What is climate justice?

Indigenous peoples, as 5% of the world’s total population, protect over 80% of the world’s biodiversity.iii

Underpinning an Indigenous approach to nature-based solutions is the commitment to climate justice. Climate justice is founded on the truth that power and privilege cut across climate policy and climate law.iv Climate causes, consequences and remedies must be informed by analysis of power and intersectional identities. Climate justice recognises and seeks to empower Indigenous knowledge. This is explained by Climate Justice Taranaki, a community organisation in Aotearoa New Zealand which supports Indigenous knowledge in climate justice:

… The urgent action needed to prevent climate change must put priority on community-led solutions and the well-being of local communities, Indigenous Peoples and the global poor, as well as biodiversity and intact ecosystems. Indigenous Peoples, peasant communities, fisherfolk, and especially women in these communities, have been able to live harmoniously and sustainably with the Earth for millennia. They are now not only the most affected by climate change, but also the most affected by false solutions to climate change such as agrofuels (that replace food crops and further deforestation) / biofuels (notably tree crops that release isoprene and forms ozone), mega-dams (that flood ecosystems and displace communities), genetic modification (that leads to privatisation and bio disasters), tree plantations (that displace Indigenous tribes and destroy natural ecosystems), carbon offset schemes (which actually increase greenhouse gas emissions) and geoengineering (quick fixes with unmanageable side-effects).v

We argue that these kinds of solutions described above, though they involve ‘nature’ are not in the spirit of what ‘nature-based solutions’ should mean. This is important when we carefully consider how underlying worldview relates to the eventual outcomes of nature-based solutions. As the ICUN point out, ‘nature-based solutions are actions to protect, sustainably manage, and restore natural and modified ecosystems that address societal challenges effectively and adaptively, simultaneously benefiting people and nature’.vi Essentially, ‘nature-based solutions’ must have wellbeing of people and the ecosystems they are part of at their core, not the wellbeing of some people over others, or of profit margins and a preservation of ‘business as usual’ economic thinking that, as established, is the root cause of the biodiversity and climate crises. It is important that the meaning of the terms we use is shared, and that the term nature-based solutions is not co-opted by projects or strategies that do not have human and ecological wellbeing outcomes as their motivation.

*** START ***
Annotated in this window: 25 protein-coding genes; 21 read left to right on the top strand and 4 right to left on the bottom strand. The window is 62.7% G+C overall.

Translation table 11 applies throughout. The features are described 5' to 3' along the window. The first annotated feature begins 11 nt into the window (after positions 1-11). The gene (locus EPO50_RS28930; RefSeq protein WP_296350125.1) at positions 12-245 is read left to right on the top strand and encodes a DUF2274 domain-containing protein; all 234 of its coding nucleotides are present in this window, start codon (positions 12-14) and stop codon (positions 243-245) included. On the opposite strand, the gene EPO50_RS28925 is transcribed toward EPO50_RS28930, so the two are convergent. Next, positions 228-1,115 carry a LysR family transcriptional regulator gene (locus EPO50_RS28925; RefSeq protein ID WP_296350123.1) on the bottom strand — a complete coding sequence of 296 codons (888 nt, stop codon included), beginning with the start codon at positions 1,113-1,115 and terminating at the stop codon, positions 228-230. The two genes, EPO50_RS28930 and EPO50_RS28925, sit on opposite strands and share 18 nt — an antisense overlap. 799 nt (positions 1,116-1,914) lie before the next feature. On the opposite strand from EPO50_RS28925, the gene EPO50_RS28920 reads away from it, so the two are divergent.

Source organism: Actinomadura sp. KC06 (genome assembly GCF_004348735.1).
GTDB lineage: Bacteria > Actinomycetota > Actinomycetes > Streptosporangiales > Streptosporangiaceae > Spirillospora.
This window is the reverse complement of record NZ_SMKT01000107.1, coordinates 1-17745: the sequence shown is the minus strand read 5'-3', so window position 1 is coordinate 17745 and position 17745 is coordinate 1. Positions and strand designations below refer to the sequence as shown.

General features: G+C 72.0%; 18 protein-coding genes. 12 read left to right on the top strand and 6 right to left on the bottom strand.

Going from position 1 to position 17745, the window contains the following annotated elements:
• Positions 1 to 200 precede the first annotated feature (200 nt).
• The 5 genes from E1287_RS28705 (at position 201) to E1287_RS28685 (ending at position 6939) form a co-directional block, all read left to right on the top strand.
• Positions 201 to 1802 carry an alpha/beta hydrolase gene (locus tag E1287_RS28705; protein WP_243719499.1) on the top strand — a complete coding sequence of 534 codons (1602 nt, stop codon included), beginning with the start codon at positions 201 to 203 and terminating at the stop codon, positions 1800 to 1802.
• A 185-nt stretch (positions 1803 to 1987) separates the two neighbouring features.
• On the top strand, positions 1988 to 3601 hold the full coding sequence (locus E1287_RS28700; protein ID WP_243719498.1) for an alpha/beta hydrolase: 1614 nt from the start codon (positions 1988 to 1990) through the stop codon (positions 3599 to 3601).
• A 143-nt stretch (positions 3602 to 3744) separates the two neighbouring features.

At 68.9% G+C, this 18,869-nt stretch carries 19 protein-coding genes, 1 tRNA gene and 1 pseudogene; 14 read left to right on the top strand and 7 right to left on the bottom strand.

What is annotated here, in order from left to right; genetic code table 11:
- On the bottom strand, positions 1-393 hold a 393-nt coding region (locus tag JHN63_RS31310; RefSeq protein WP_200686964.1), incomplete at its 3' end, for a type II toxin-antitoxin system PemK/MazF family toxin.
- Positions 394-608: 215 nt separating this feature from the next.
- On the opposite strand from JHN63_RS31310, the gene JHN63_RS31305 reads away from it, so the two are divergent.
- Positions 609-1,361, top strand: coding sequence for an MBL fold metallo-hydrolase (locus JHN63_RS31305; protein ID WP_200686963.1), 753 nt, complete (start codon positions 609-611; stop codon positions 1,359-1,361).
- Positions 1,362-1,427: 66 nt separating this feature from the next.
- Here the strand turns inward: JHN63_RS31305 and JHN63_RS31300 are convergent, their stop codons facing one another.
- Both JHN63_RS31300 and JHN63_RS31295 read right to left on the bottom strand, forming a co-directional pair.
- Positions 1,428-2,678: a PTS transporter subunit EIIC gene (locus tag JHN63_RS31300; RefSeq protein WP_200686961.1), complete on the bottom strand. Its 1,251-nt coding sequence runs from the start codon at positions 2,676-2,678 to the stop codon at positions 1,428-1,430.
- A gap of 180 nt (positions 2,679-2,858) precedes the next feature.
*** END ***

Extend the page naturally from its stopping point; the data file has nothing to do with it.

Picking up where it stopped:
Indigenous knowledge is increasingly leading innovative thought-leadership on building meaningful contributions to change.vii It is certainly time for systematic analysis of Indigenous-led solutions and world-wide systems revolution.viii More people are understanding that Indigenous peoples not only should be at the table of decision making, but that they hold the knowledge needed to create meaningful systems change. In a climate justice framework, we must also be vigilant that accessing this knowledge does not become another source of injustice for Indigenous peoples. As Battiste and Henderson explain: